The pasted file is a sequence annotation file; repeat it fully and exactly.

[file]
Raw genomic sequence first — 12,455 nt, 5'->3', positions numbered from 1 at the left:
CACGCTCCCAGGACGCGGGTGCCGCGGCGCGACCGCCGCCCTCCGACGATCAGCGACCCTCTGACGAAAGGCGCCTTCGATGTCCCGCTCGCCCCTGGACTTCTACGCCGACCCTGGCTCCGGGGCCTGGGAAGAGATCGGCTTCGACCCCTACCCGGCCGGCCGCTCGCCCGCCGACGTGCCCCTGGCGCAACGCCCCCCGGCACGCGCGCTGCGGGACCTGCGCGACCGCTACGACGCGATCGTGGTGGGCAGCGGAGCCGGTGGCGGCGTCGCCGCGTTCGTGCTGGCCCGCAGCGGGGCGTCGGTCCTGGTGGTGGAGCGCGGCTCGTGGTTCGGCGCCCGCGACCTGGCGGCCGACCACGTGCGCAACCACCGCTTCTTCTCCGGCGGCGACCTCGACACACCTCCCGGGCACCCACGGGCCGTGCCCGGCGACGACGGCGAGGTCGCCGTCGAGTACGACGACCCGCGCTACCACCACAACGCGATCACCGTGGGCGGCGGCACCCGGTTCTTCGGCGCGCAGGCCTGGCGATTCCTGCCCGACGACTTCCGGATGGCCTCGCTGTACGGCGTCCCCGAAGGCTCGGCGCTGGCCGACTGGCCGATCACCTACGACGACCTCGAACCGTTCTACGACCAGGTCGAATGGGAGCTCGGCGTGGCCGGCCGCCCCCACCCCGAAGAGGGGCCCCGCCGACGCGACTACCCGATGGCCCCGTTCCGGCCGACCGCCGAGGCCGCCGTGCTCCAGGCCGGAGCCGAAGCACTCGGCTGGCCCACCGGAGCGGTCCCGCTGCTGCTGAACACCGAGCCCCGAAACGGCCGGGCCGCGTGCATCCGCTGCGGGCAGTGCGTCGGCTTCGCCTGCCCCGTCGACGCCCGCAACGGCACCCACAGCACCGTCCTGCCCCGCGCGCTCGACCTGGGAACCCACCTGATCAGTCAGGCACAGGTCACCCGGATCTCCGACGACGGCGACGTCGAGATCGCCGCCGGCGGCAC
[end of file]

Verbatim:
Raw genomic sequence first — 12,455 nt, 5'->3', positions numbered from 1 at the left:
CACGCTCCCAGGACGCGGGTGCCGCGGCGCGACCGCCGCCCTCCGACGATCAGCGACCCTCTGACGAAAGGCGCCTTCGATGTCCCGCTCGCCCCTGGACTTCTACGCCGACCCTGGCTCCGGGGCCTGGGAAGAGATCGGCTTCGACCCCTACCCGGCCGGCCGCTCGCCCGCCGACGTGCCCCTGGCGCAACGCCCCCCGGCACGCGCGCTGCGGGACCTGCGCGACCGCTACGACGCGATCGTGGTGGGCAGCGGAGCCGGTGGCGGCGTCGCCGCGTTCGTGCTGGCCCGCAGCGGGGCGTCGGTCCTGGTGGTGGAGCGCGGCTCGTGGTTCGGCGCCCGCGACCTGGCGGCCGACCACGTGCGCAACCACCGCTTCTTCTCCGGCGGCGACCTCGACACACCTCCCGGGCACCCACGGGCCGTGCCCGGCGACGACGGCGAGGTCGCCGTCGAGTACGACGACCCGCGCTACCACCACAACGCGATCACCGTGGGCGGCGGCACCCGGTTCTTCGGCGCGCAGGCCTGGCGATTCCTGCCCGACGACTTCCGGATGGCCTCGCTGTACGGCGTCCCCGAAGGCTCGGCGCTGGCCGACTGGCCGATCACCTACGACGACCTCGAACCGTTCTACGACCAGGTCGAATGGGAGCTCGGCGTGGCCGGCCGCCCCCACCCCGAAGAGGGGCCCCGCCGACGCGACTACCCGATGGCCCCGTTCCGGCCGACCGCCGAGGCCGCCGTGCTCCAGGCCGGAGCCGAAGCACTCGGCTGGCCCACCGGAGCGGTCCCGCTGCTGCTGAACACCGAGCCCCGAAACGGCCGGGCCGCGTGCATCCGCTGCGGGCAGTGCGTCGGCTTCGCCTGCCCCGTCGACGCCCGCAACGGCACCCACAGCACCGTCCTGCCCCGCGCGCTCGACCTGGGAACCCACCTGATCAGTCAGGCACAGGTCACCCGGATCTCCGACGACGGCGACGTCGAGATCGCCGCCGGCGGCAC